When it comes to fisheries management, finding consensus feels like an endless game of whack-a-mole. Yet expert working in this industry in Alaska agree: the Magnuson-Stevens Fishery Conservation and Management Act (MSA) is working, and we need to continue to invest in and improve the government’s ability to collect data, conduct research and maintain accountability measures that have yielded such positive results to date.
This is clear from a recent field hearing chaired by Sen. Dan SullivanDaniel Scott SullivanGOP senators unveil bill designating Taliban as terrorist organization More Republicans call on Biden to designate Taliban as terrorist group Overnight Energy: Judge blocks permits for Alaska oil project MORE (R-Alaska) in late August. At this second in a series of hearings on reauthorization of the MSA, Alaska’s representatives of the Fishing Communities Coalition (FCC) also made it clear that we must resist growing efforts to undermine the foundational principles of the law that has brought America’s fisheries back from the brink of collapse.
It is no surprise that this message was coming from Alaskan-based stakeholders and managers. For over 40 years, Alaska has demonstrated that science-based annual catch limits, robust stock assessments and fisheries data combined with effective accountability measures are more than the cornerstones of effective fisheries management — they pay off in the real world. The results speak for themselves: North Pacific fishermen sustainably harvest between 5 billion and 6 billion pounds of seafood annually, supporting about 9,800 vessels and about 100 processing plants in coastal communities and generating $14.6 billion in economic output.
Recognizing these successes, Congress amended the MSA in 2006 to bring the “Alaska Model” to the rest of the country, dramatically improving the overall health of our nation’s fisheries. Indeed, of the 41 stocks nationwide listed as subject to overfishing in 2006, just 14 remain in such condition. Today, Americans collectively enjoy the lowest number of overfished stocks in our history, and landings revenue is up 18 percent since 2005.
Rebuilding these stocks required the hard work and short-term sacrifice of fishermen and fishing communities, as well as the dedication of fishery management councils and agency staff. These rebuilt fisheries have led to greater industry stability, opportunities for diversification and new entrants, directly benefiting fishing communities and America as a whole.
Regrettably, some well-funded factions of the sport fishing industry are urging Congress to actually weaken the core science-based management provisions of the MSA, threatening to undermine decades of progress. These groups argue that science-based provisions, such as annual catch limits, should not apply to the recreational fishing sector.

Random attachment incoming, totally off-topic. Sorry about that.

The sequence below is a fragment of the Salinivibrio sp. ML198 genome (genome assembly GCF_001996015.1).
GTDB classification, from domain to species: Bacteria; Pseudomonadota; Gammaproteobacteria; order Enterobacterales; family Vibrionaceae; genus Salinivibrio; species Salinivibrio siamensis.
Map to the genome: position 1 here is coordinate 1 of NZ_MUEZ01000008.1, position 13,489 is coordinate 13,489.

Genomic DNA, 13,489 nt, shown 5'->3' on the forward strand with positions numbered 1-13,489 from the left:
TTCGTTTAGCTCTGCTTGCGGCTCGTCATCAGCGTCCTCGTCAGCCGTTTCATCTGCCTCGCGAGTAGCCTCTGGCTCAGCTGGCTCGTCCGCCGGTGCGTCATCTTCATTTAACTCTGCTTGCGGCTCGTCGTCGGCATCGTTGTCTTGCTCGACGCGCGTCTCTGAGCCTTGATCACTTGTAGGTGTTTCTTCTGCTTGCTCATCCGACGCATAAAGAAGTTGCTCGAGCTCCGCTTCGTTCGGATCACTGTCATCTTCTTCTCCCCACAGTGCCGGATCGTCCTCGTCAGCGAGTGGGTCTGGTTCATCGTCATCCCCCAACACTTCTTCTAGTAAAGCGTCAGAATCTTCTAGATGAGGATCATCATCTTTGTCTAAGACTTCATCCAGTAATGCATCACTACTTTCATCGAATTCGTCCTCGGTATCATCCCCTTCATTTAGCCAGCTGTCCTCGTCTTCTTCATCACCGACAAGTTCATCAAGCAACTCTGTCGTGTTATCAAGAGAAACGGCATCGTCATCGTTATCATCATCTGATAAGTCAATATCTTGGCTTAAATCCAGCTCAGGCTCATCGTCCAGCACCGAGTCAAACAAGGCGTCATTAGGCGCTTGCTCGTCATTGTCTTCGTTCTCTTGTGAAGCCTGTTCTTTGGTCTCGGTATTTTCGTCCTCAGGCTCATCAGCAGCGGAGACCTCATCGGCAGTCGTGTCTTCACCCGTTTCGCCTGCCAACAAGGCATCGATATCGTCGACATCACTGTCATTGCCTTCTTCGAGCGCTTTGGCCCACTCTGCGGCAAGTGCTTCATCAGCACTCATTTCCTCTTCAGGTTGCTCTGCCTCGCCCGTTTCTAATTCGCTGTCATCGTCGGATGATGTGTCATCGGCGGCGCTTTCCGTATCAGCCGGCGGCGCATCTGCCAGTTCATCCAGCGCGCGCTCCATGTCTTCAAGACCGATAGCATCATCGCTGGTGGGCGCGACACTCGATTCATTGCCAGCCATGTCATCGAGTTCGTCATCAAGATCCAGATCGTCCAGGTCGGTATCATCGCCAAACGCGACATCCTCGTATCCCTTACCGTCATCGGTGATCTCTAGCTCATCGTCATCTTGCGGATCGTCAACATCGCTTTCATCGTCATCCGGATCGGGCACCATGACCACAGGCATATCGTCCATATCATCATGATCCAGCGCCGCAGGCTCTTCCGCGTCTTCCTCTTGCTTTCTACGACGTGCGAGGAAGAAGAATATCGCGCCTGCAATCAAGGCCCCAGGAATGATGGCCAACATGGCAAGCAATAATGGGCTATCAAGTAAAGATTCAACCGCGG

But the facts say otherwise: We are all engaged in the harvest of a finite, but renewable, public resource that requires objective, science-based management if it is to endure. This system only works if proven science-based fisheries management applies to all parties involved. There is no reason why annual catch limits and other science-based management measures that have been successfully employed by the commercial sector cannot work for the recreational sector.
Adding additional “flexibility” to annual catch limits may put more fish in recreational boats, but would badly damage our fisheries in the long run. We know from experience that such shortsighted fisheries management approaches reap disastrous consequences for both recreational and commercial fishermen and the economies of fishing communities.
Rather than lowering the bar to fisheries with the poorest data or weakest accountability measures, Congress would be wise to consider changes that raise the bar for all fisheries. This means strengthening the foundation upon which sustainable fisheries management rests: accountability, transparency and timely and accurate data, including robust stock assessments.
Here in Alaska, as elsewhere, that foundation is being threatened. Next year, due to stagnant and declining funding levels, NOAA may be forced to reduce the number of survey vessels in the Gulf of Alaska and the Bering Sea, as well as the number of fishing vessels carrying observers. This loss will result in greater uncertainty in the data driving management decisions, potentially leading to more precautionary catch limits and less economic benefit from our fisheries. That is unacceptable.
Congress can help fishermen, processors, coastal communities and the thousands of small businesses that depend on wild-caught, American seafood by investing in the science that allows fishermen to harvest optimum yield on a continuing basis. We must support and defend these proven strategies and resist efforts to undermine the “Alaska Model” that has served our state and our nation so well.
Shannon Carroll is deputy director of the Alaska Marine Conservation Council (AMCC), a member of the Fishing Communities Coalition (FCC). The AMCC works to protect and restore the marine environment through sustainable fishing practices, habitat protection and local stewardship. The FCC is an association of community-based, small-boat commercial fishing groups, representing more than 1,000 independent fishermen and business owners from Maine to Alaska, who share a commitment to the sustainable management of America’s fishery resources.